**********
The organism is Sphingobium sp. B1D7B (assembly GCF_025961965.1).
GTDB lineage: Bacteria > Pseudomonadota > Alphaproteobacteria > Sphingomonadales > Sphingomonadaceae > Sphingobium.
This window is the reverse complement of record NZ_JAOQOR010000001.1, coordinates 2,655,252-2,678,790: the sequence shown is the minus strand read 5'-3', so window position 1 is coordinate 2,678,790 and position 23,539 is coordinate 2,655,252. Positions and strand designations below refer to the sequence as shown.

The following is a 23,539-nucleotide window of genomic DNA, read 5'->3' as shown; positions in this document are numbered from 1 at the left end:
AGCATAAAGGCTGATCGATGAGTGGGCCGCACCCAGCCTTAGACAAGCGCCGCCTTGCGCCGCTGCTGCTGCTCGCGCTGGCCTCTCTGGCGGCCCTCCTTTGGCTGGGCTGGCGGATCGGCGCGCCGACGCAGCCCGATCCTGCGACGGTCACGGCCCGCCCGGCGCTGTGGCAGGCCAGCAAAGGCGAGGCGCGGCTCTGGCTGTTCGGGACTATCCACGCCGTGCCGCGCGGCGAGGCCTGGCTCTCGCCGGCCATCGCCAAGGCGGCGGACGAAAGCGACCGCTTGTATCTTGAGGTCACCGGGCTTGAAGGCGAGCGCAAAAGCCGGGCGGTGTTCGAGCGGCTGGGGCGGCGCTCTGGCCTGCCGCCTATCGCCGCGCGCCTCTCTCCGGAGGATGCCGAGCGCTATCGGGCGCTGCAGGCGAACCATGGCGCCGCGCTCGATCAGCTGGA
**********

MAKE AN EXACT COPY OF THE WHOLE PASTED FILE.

The organism is Sphingobium sp. B1D7B (assembly GCF_025961965.1).
GTDB lineage: Bacteria > Pseudomonadota > Alphaproteobacteria > Sphingomonadales > Sphingomonadaceae > Sphingobium.
This window is the reverse complement of record NZ_JAOQOR010000001.1, coordinates 2,655,252-2,678,790: the sequence shown is the minus strand read 5'-3', so window position 1 is coordinate 2,678,790 and position 23,539 is coordinate 2,655,252. Positions and strand designations below refer to the sequence as shown.

The following is a 23,539-nucleotide window of genomic DNA, read 5'->3' as shown; positions in this document are numbered from 1 at the left end:
AGCATAAAGGCTGATCGATGAGTGGGCCGCACCCAGCCTTAGACAAGCGCCGCCTTGCGCCGCTGCTGCTGCTCGCGCTGGCCTCTCTGGCGGCCCTCCTTTGGCTGGGCTGGCGGATCGGCGCGCCGACGCAGCCCGATCCTGCGACGGTCACGGCCCGCCCGGCGCTGTGGCAGGCCAGCAAAGGCGAGGCGCGGCTCTGGCTGTTCGGGACTATCCACGCCGTGCCGCGCGGCGAGGCCTGGCTCTCGCCGGCCATCGCCAAGGCGGCGGACGAAAGCGACCGCTTGTATCTTGAGGTCACCGGGCTTGAAGGCGAGCGCAAAAGCCGGGCGGTGTTCGAGCGGCTGGGGCGGCGCTCTGGCCTGCCGCCTATCGCCGCGCGCCTCTCTCCGGAGGATGCCGAGCGCTATCGGGCGCTGCAGGCGAACCATGGCGCCGCGCTCGATCAGCTGGA